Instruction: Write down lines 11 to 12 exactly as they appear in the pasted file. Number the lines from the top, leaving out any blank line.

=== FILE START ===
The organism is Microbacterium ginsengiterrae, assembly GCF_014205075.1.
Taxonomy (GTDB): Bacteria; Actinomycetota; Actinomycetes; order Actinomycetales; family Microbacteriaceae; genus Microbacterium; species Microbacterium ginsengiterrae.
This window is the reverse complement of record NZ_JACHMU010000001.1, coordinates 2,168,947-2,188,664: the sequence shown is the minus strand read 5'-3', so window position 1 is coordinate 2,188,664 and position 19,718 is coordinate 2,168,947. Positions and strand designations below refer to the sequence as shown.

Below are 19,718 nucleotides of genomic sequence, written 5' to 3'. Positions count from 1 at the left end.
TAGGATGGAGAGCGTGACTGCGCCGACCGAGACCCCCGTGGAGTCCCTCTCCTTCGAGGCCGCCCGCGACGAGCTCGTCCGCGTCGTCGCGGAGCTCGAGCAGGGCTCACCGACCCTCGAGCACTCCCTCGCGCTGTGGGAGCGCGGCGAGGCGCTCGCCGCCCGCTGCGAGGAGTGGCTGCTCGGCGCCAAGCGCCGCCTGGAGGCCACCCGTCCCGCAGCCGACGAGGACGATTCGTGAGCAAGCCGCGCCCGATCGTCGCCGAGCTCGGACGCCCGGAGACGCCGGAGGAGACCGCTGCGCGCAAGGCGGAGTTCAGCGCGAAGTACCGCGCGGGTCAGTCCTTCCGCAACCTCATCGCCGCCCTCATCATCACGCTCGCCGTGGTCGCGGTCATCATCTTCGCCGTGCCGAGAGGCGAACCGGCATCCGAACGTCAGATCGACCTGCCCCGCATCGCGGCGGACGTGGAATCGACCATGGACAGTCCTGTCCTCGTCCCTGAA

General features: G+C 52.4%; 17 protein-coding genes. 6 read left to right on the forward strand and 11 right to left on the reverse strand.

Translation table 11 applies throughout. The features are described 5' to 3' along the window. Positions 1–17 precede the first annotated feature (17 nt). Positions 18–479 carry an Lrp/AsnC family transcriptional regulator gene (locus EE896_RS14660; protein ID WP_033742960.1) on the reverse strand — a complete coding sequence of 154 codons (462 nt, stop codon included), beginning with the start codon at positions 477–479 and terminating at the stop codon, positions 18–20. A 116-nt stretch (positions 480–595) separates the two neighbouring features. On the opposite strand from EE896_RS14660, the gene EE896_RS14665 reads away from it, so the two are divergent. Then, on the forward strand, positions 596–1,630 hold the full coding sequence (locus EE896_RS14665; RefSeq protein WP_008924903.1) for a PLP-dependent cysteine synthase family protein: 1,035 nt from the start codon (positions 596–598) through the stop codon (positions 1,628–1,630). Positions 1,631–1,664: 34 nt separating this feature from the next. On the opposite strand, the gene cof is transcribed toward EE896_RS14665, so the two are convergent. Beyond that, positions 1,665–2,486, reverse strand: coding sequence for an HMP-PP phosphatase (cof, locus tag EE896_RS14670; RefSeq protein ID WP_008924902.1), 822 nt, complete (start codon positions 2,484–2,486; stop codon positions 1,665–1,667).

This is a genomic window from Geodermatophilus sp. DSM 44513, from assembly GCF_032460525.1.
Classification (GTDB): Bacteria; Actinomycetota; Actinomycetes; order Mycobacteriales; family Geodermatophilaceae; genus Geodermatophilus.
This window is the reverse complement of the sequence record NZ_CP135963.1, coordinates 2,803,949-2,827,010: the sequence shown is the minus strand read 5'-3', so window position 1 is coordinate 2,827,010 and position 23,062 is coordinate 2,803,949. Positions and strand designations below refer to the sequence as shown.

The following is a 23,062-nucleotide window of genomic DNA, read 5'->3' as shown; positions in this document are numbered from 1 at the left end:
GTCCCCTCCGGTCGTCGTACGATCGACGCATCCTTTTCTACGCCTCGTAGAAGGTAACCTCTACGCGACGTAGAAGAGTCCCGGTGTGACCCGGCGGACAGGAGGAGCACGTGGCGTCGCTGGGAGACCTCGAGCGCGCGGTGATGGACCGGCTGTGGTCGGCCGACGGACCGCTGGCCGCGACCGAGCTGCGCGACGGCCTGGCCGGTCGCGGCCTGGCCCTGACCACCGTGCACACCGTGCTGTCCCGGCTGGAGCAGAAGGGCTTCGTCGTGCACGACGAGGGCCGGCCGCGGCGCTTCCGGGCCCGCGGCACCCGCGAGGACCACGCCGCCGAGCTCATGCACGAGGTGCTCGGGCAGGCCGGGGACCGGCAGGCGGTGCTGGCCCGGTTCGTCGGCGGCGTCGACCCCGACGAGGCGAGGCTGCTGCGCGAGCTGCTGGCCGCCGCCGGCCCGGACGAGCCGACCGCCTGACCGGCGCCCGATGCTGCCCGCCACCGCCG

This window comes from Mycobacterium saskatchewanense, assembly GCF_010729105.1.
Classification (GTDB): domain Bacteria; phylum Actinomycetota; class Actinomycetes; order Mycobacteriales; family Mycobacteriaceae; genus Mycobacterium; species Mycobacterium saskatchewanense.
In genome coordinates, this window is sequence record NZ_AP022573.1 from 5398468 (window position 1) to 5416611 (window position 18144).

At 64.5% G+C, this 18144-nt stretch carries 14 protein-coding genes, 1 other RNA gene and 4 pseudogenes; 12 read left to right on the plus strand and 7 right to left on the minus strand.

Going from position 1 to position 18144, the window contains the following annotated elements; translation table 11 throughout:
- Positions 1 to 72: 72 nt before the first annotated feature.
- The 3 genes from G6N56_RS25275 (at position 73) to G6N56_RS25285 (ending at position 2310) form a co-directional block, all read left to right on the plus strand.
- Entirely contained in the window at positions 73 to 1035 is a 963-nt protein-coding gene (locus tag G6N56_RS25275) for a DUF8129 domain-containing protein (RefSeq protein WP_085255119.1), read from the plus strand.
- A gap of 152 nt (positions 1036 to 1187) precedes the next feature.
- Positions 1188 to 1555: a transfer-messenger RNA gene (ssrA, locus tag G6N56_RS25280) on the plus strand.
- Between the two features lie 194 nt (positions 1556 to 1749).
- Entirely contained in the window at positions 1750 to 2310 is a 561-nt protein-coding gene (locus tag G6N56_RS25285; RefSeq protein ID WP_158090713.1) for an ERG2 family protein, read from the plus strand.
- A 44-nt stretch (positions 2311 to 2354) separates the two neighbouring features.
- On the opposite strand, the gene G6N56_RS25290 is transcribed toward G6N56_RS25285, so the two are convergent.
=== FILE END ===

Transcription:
The following is a 23,062-nucleotide window of genomic DNA, read 5'->3' as shown; positions in this document are numbered from 1 at the left end:
GTCCCCTCCGGTCGTCGTACGATCGACGCATCCTTTTCTACGCCTCGTAGAAGGTAACCTCTACGCGACGTAGAAGAGTCCCGGTGTGACCCGGCGGACAGGAGGAGCACGTGGCGTCGCTGGGAGACCTCGAGCGCGCGGTGATGGACCGGCTGTGGTCGGCCGACGGACCGCTGGCCGCGACCGAGCTGCGCGACGGCCTGGCCGGTCGCGGCCTGGCCCTGACCACCGTGCACACCGTGCTGTCCCGGCTGGAGCAGAAGGGCTTCGTCGTGCACGACGAGGGCCGGCCGCGGCGCTTCCGGGCCCGCGGCACCCGCGAGGACCACGCCGCCGAGCTCATGCACGAGGTGCTCGGGCAGGCCGGGGACCGGCAGGCGGTGCTGGCCCGGTTCGTCGGCGGCGTCGACCCCGACGAGGCGAGGCTGCTGCGCGAGCTGCTGGCCGCCGCCGGCCCGGACGAGCCGACCGCCTGACCGGCGCCCGATGCTGCCCGCCACCGCCG